Well, and that almost brings us to the topic: Toto is a traditional way of betting on football matches. And football is really our favourite child. It started about 25 years ago, at least here in Germany, that there were other types of football betting. So now, even without guessing a lot of games correctly, you can still make a profit by betting at Oddset, which has long been legal and nationalised here in Germany, but you can also use the betting providers that have long been widespread, including via the Internet, to make your bets there.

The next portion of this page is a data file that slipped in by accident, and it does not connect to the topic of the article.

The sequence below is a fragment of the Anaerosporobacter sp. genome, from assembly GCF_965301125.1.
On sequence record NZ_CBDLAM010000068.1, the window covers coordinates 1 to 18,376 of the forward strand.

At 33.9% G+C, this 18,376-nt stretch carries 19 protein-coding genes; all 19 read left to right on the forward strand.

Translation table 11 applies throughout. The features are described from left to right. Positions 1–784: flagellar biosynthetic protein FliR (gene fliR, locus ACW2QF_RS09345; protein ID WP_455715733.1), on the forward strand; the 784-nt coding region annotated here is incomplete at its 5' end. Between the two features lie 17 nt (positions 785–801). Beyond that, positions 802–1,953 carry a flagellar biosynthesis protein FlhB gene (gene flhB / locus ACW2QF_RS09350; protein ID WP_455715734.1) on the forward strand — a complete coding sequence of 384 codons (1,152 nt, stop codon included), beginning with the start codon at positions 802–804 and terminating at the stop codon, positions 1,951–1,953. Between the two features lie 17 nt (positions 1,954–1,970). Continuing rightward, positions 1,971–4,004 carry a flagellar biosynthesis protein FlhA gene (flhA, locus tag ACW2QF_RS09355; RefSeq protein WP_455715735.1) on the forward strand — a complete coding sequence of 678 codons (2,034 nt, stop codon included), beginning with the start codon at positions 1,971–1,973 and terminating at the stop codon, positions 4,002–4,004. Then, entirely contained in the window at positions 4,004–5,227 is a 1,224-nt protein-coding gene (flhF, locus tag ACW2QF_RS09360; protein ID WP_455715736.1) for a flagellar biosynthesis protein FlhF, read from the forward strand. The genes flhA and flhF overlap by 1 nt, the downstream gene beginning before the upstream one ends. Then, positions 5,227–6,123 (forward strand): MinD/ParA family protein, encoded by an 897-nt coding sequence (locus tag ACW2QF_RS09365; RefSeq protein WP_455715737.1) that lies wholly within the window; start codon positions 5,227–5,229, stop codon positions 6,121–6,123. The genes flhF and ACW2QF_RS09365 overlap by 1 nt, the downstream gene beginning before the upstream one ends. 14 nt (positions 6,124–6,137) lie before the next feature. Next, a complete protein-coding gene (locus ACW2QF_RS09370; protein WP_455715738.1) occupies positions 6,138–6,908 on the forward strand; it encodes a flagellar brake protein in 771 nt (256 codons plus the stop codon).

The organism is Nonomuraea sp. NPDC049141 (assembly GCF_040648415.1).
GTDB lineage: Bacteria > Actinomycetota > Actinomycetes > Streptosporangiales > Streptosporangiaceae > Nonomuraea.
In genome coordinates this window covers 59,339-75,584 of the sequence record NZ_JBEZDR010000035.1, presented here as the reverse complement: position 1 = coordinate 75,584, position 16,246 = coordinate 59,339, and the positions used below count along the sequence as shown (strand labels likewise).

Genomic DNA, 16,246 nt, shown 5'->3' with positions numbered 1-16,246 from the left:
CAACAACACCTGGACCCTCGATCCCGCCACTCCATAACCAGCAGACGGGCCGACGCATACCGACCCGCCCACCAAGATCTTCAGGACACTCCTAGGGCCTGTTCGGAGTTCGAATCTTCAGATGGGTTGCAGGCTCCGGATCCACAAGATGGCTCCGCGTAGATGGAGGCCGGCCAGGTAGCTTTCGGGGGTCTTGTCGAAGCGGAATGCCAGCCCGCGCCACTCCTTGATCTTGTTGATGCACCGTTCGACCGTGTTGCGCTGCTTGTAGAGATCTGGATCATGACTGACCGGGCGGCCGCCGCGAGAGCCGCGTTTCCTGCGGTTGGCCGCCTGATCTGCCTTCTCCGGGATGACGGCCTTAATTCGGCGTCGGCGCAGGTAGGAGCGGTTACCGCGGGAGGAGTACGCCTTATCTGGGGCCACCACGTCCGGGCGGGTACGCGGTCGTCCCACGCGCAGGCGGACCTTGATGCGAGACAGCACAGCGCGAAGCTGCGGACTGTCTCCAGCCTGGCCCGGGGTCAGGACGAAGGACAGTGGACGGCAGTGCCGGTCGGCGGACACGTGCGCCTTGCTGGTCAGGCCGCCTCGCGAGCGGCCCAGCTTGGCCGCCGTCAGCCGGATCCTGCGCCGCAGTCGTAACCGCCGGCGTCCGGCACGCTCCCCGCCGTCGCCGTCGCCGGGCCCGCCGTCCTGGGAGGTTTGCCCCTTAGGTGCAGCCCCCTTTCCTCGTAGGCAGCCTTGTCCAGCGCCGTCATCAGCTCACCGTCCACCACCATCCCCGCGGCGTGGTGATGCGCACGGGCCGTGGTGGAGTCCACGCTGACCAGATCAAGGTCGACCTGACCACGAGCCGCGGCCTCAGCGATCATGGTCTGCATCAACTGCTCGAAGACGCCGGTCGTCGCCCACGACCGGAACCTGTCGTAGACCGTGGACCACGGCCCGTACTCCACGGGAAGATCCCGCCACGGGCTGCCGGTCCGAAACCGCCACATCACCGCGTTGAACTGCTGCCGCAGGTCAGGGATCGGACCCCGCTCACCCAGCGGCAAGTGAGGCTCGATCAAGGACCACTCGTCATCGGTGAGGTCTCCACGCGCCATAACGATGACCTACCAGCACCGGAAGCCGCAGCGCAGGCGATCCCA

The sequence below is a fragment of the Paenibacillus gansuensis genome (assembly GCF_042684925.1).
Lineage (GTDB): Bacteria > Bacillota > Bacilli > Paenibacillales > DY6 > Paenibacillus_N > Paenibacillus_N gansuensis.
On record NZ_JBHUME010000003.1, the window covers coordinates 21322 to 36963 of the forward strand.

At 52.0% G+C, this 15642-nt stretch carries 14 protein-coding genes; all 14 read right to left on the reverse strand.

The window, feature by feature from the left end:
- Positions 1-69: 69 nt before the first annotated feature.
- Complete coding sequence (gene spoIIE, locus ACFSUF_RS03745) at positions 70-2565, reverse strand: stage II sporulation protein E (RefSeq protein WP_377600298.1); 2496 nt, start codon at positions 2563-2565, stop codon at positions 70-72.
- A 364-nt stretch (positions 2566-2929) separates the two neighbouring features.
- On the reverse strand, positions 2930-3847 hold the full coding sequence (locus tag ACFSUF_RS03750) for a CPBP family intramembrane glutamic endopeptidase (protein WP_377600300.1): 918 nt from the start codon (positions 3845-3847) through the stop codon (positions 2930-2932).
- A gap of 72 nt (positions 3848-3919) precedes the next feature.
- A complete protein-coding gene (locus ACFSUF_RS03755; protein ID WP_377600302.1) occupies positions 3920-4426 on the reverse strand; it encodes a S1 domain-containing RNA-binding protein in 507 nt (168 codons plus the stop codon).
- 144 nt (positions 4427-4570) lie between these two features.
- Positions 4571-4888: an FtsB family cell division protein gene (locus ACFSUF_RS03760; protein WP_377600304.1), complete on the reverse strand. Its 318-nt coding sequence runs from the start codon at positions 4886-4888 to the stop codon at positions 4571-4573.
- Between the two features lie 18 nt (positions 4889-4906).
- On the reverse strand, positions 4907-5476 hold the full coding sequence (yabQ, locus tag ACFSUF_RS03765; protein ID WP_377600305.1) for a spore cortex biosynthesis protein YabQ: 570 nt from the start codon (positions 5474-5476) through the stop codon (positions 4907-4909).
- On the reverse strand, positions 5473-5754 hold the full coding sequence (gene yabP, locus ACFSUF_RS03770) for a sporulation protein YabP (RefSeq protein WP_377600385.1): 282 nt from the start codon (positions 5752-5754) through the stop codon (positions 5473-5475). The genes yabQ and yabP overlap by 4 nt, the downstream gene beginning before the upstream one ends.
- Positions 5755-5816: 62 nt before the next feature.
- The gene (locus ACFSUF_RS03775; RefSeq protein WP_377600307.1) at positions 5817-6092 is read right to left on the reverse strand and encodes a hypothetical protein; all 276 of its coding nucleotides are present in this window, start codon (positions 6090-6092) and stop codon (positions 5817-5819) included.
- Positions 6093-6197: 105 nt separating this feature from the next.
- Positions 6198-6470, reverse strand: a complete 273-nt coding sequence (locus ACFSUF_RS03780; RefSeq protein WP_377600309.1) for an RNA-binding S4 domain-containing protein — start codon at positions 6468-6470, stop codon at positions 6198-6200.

Unfortunately, there is a lot of misunderstanding about this kind of gambling. Of course, I am trying to clarify this here in the book. First of all, the huge, decisive difference is that in football you bet on events with unknown probabilities. There is no one who really knows these odds. It is almost impossible to know them correctly. In contrast to the classic game of roulette, where you can reasonably reliably assume 1/37 for each number, in football you simply don’t know any chance for sure. It is a game of individuals who represent conflicting interests in the game. You can even interact during the game. The coach can change tactics, make a player substitution or offer a victory bonus. An important player can get injured, and last but not least, the decisive breeze, the small hill on the ground, even a tiny blade of grass can ensure that the ball hits the crossbar and not the corner.